Significant improvements in neurological function and pain relief are the benefits of aggressive surgical management of spinal metastatic disease. However, there is limited literature regarding the management of tumors with specific histological features. In this study, a series of patients undergoing spinal surgery for metastatic prostate cancer were reviewed to identify predictors of survival and functional outcome.
The authors retrospectively reviewed the records of all patients who were treated with surgery for prostate cancer metastases to the spine between 1993 and 2005 at a single institution. Particular attention was given to initial presentation, operative management, clinical and neurological outcomes, and factors associated with complications and overall survival.
Forty-four patients underwent a total of 47 procedures. The median age at spinal metastasis was 66 years (range 50–84 years). Twenty-four patients had received previous external-beam radiation to the site of spinal involvement, with a median dose of 70 Gy (range 30–74 Gy). Frankel scores on discharge were significantly improved when compared with preoperative scores (p = 0.001). Preoperatively, 32 patients (73%) were walking and 33 (75%) were continent. On discharge, 36 (86%) of 42 patients were walking, and 37 (88%) of 42 were continent. Preoperatively, 40 patients (91%) were taking narcotics, with a median morphine equivalent dose of 21.5 mg/day, and 28 patients (64%) were taking steroids, with a median dose of 16 mg/day. At discharge, the median postoperative morphine equivalent dose was 12 mg/day, and the median steroid dose was 0 mg/day (p < 0.001). Complications occurred in 15 (32%) of 47 procedures, with 9 (19%) considered major, and there were 4 deaths within 30 days of surgery. The median overall survival was 5.4 months. Gleason score (p = 0.002), total number of metastases (p = 0.001), and the degree of spinal canal compression (p = 0.001) were independent predictors of survival. Age ≥ 65 years at the time of surgery was an independent predictor of a postoperative complication (p = 0.005).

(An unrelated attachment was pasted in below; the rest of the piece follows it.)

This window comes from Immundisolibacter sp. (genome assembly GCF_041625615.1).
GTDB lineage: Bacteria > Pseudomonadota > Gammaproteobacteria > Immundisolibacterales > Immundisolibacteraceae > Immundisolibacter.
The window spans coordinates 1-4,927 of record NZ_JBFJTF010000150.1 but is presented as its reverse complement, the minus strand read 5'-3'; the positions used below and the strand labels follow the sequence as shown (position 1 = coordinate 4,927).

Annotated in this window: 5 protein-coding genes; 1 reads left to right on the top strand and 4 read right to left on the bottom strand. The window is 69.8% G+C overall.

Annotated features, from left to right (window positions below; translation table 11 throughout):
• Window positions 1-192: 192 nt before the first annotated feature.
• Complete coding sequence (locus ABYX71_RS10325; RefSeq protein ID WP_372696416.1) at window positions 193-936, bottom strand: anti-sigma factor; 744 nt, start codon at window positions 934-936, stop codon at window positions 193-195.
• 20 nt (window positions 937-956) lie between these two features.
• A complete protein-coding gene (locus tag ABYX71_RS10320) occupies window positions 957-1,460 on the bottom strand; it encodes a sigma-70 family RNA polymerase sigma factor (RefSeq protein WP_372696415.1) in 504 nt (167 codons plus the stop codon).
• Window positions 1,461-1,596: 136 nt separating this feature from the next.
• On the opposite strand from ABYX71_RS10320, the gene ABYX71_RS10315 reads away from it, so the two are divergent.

In selected patients with prostate cancer metastases to the spine, aggressive surgical decompression and spinal reconstruction is a useful treatment option. The results show that on average, neurological outcome is improved and use of analgesics is reduced. Gleason score, metastatic burden, and degree of spinal canal compression may be associated with survival following surgery, and thus should be considered carefully prior to opting for surgical management.